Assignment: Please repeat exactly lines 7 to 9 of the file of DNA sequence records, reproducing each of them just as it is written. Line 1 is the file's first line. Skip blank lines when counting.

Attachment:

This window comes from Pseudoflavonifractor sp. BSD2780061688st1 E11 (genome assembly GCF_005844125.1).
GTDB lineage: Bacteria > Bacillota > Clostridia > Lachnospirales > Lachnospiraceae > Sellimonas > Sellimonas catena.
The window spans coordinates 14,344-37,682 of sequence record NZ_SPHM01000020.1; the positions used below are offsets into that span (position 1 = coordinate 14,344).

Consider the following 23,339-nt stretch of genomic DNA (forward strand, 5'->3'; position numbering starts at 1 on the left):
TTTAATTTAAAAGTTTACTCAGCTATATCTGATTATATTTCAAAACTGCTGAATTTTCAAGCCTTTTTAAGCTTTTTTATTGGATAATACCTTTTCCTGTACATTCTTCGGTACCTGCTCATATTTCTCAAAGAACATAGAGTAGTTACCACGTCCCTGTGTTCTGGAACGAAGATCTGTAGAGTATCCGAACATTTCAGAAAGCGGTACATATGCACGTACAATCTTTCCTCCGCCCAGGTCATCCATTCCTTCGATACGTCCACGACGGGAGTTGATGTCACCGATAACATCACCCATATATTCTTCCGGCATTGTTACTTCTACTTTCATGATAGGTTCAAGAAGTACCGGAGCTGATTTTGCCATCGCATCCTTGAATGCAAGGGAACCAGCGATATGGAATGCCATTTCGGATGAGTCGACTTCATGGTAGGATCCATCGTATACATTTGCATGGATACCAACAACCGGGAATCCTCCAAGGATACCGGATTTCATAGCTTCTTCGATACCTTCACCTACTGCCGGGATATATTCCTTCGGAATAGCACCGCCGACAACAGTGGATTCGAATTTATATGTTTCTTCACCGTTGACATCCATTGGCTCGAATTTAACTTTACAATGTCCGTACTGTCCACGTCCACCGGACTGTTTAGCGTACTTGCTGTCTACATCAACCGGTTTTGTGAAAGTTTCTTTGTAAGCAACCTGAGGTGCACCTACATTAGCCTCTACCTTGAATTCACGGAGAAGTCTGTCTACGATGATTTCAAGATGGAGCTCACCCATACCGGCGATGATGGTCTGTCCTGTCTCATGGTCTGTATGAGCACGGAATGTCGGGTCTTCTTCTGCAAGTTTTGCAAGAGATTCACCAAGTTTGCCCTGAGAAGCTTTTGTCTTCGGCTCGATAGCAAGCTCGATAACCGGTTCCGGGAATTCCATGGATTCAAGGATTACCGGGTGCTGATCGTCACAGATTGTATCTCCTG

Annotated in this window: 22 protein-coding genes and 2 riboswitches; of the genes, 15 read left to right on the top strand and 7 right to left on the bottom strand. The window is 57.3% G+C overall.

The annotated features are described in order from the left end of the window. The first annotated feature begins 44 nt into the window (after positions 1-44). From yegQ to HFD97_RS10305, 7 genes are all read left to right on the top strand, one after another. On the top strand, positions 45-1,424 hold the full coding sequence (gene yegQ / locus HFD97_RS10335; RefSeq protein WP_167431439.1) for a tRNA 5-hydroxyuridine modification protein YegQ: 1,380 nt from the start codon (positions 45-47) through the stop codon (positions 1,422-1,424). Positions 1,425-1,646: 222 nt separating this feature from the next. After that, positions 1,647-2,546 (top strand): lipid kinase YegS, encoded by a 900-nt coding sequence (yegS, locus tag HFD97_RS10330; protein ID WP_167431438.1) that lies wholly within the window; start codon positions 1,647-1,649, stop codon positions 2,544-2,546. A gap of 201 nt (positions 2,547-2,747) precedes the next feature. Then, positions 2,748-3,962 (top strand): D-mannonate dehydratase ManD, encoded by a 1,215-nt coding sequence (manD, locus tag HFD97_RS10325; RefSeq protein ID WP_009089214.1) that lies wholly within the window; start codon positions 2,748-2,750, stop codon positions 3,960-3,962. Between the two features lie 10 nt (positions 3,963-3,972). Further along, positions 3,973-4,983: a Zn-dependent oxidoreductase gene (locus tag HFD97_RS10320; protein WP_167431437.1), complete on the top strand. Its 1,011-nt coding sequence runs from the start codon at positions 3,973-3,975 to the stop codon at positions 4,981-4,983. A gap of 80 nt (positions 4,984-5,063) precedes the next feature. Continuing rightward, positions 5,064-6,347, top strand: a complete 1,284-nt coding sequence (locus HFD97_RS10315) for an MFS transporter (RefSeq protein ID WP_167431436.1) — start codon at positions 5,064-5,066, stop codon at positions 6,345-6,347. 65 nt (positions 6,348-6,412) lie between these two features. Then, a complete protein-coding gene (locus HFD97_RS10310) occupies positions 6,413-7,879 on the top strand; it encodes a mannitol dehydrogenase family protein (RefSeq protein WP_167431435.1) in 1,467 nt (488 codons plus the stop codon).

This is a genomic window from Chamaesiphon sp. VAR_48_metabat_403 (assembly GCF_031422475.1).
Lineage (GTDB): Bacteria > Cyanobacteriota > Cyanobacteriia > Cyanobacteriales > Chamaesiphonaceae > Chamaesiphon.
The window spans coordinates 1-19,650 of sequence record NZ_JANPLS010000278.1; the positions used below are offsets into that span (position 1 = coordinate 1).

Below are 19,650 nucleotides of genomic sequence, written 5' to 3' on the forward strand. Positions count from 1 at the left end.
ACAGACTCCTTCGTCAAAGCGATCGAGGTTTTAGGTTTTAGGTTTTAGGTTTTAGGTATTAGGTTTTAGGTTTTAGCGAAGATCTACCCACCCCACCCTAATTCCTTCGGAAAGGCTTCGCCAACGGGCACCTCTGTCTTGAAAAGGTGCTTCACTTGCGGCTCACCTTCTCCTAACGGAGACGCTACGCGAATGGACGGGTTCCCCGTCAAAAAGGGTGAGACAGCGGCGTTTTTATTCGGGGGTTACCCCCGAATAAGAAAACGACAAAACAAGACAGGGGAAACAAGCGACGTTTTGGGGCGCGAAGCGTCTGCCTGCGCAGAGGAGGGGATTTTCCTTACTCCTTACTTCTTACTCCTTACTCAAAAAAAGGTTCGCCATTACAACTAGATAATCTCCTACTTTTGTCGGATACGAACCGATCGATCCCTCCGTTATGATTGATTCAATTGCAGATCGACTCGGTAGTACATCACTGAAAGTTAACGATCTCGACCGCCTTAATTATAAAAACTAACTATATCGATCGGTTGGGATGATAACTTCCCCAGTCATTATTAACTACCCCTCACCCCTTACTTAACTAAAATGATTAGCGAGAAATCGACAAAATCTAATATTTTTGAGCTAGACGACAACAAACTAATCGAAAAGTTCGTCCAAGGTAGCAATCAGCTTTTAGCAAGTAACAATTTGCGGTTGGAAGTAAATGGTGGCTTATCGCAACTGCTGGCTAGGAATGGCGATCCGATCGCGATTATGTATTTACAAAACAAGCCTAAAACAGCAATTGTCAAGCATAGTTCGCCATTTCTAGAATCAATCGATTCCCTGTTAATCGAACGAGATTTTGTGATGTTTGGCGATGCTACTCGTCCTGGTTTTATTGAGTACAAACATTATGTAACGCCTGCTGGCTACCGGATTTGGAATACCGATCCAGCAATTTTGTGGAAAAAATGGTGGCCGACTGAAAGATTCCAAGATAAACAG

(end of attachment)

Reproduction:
The annotated features are described in order from the left end of the window. The first annotated feature begins 44 nt into the window (after positions 1-44). From yegQ to HFD97_RS10305, 7 genes are all read left to right on the top strand, one after another. On the top strand, positions 45-1,424 hold the full coding sequence (gene yegQ / locus HFD97_RS10335; RefSeq protein WP_167431439.1) for a tRNA 5-hydroxyuridine modification protein YegQ: 1,380 nt from the start codon (positions 45-47) through the stop codon (positions 1,422-1,424). Positions 1,425-1,646: 222 nt separating this feature from the next. After that, positions 1,647-2,546 (top strand): lipid kinase YegS, encoded by a 900-nt coding sequence (yegS, locus tag HFD97_RS10330; protein ID WP_167431438.1) that lies wholly within the window; start codon positions 1,647-1,649, stop codon positions 2,544-2,546. A gap of 201 nt (positions 2,547-2,747) precedes the next feature. Then, positions 2,748-3,962 (top strand): D-mannonate dehydratase ManD, encoded by a 1,215-nt coding sequence (manD, locus tag HFD97_RS10325; RefSeq protein ID WP_009089214.1) that lies wholly within the window; start codon positions 2,748-2,750, stop codon positions 3,960-3,962. Between the two features lie 10 nt (positions 3,963-3,972). Further along, positions 3,973-4,983: a Zn-dependent oxidoreductase gene (locus tag HFD97_RS10320; protein WP_167431437.1), complete on the top strand. Its 1,011-nt coding sequence runs from the start codon at positions 3,973-3,975 to the stop codon at positions 4,981-4,983. A gap of 80 nt (positions 4,984-5,063) precedes the next feature. Continuing rightward, positions 5,064-6,347, top strand: a complete 1,284-nt coding sequence (locus HFD97_RS10315) for an MFS transporter (RefSeq protein ID WP_167431436.1) — start codon at positions 5,064-5,066, stop codon at positions 6,345-6,347. 65 nt (positions 6,348-6,412) lie between these two features. Then, a complete protein-coding gene (locus HFD97_RS10310) occupies positions 6,413-7,879 on the top strand; it encodes a mannitol dehydrogenase family protein (RefSeq protein WP_167431435.1) in 1,467 nt (488 codons plus the stop codon).

This is a genomic window from Chamaesiphon sp. VAR_48_metabat_403 (assembly GCF_031422475.1).
Lineage (GTDB): Bacteria > Cyanobacteriota > Cyanobacteriia > Cyanobacteriales > Chamaesiphonaceae > Chamaesiphon.